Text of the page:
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8Q

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Intermediate Accounting (Kieso)
Found in: Page 1445

Short Answer

What quantitative materiality test is applied to determine whether a segment is significant enough to warrant separate disclosure?

The company chooses the fragments for conceivable disclosure; a quantitative test is made to decide whether the fragment is critical enough to warrant genuine disclosure.

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Step by Step Solution

Meaning of Disclosure

A disclosure is a supplemental information that has been added to an entity's financial statements, often in order to clarify the operations within which the entity's money-related performance occurs, unusual rarities that would have been cleared for the most part in initiating an investigation.

Explaining the accounting problems related to diversified companies.   

After a company has selected parts for perceivable disclosure, a quantitative test is performed to determine whether the part is important enough to warrant genuine disclosure. A part is distinguished as a reportable piece when it completes one or more tests after tests.

(a) Its income (counting both sales to uninfluenced customers and intersegment sales or exchanges) is 10% or more of the combined income (deals to uninfluenced customers and intersegment deals or exchanges) of all the enterprise’s industry sections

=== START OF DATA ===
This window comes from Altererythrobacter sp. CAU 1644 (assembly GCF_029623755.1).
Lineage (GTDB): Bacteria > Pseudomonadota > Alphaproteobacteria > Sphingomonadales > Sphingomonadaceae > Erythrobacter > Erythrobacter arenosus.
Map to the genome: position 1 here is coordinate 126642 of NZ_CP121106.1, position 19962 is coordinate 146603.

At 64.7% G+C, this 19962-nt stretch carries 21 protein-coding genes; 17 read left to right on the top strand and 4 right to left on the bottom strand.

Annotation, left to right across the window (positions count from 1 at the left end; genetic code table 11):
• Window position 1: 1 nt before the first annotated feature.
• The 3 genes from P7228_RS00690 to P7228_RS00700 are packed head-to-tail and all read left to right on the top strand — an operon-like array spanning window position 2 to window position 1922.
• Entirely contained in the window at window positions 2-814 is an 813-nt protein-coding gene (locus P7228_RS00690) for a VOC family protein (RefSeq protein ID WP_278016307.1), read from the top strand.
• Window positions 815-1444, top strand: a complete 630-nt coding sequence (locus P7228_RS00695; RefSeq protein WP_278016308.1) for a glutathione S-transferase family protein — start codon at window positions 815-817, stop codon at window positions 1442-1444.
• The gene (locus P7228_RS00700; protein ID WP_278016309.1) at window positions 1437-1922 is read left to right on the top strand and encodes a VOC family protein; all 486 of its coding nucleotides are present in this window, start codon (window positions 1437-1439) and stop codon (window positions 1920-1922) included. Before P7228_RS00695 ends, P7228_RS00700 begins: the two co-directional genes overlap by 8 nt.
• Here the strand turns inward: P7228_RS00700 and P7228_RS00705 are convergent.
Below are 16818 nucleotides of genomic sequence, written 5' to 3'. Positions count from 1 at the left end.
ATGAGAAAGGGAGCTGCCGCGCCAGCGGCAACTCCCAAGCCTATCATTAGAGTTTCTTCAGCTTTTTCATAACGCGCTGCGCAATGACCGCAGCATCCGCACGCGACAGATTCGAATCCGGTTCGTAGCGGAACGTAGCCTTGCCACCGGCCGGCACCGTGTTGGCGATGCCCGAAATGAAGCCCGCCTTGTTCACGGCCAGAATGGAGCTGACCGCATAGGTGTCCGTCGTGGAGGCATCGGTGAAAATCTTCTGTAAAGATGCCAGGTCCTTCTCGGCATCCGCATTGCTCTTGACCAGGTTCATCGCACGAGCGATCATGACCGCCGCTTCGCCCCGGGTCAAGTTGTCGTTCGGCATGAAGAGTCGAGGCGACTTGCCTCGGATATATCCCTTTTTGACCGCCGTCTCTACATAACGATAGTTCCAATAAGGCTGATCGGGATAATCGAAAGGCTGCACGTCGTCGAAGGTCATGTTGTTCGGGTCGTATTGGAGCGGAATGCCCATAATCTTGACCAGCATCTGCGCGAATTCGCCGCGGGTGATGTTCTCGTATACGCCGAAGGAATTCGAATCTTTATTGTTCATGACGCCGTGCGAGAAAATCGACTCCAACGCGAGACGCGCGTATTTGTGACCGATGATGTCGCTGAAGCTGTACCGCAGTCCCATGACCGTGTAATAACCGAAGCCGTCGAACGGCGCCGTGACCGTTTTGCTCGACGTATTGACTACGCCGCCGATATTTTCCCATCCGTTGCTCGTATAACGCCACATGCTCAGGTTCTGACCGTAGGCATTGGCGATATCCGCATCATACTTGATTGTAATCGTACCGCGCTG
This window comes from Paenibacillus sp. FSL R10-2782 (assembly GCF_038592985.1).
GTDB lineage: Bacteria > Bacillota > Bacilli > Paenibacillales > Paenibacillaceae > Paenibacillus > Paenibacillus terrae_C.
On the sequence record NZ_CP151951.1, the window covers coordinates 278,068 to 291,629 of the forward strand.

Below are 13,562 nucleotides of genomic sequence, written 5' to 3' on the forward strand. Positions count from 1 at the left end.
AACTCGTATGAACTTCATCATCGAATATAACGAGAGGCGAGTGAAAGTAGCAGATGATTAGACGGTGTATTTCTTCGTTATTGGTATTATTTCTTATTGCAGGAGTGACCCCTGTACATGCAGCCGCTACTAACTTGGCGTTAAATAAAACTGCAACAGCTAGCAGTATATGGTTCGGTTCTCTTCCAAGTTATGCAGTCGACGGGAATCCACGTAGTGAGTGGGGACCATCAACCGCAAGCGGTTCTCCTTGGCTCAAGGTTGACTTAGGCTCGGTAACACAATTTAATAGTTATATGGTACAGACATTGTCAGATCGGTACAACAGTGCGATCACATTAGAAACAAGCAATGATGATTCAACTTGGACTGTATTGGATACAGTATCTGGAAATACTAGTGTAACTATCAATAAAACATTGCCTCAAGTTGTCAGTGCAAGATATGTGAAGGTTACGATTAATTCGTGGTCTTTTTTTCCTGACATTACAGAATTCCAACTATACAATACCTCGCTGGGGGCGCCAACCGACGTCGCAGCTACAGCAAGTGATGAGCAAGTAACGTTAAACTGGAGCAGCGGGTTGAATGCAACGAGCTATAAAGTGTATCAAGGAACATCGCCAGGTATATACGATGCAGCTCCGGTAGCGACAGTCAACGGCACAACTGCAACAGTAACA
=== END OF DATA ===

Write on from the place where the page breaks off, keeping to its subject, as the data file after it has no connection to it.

(b) a lump sum of 10% or more of its operating profit or operating loss principal, in full amount, of

  1. Combined operating profit of all industry segments that do not result in an operating loss, or
  2. Combined operating loss of all industry segments does not bring an operating loss.
  3. Its identifiable assets account for 10% or more of the total identifiable assets of all the components.

In applying these tests, two additional components must be considered. To begin with, segment data should describe a significant parcel of a company's business. Specifically, joint transactions for unrelated customers must be equal to or greater than 75% for the fractured entire enterprise. This test prevents one company from providing limited information because it was multiple pieces and tying everyone else into one category.

Second, the profession recognized that reporting, as well as multiple segments, could overwhelm customers with point-by-point information. Despite the fact that the FASB has not set a clear rule as to how many shares are equivalent, this point is examined when a corporation has 10 or more reportable divisions.

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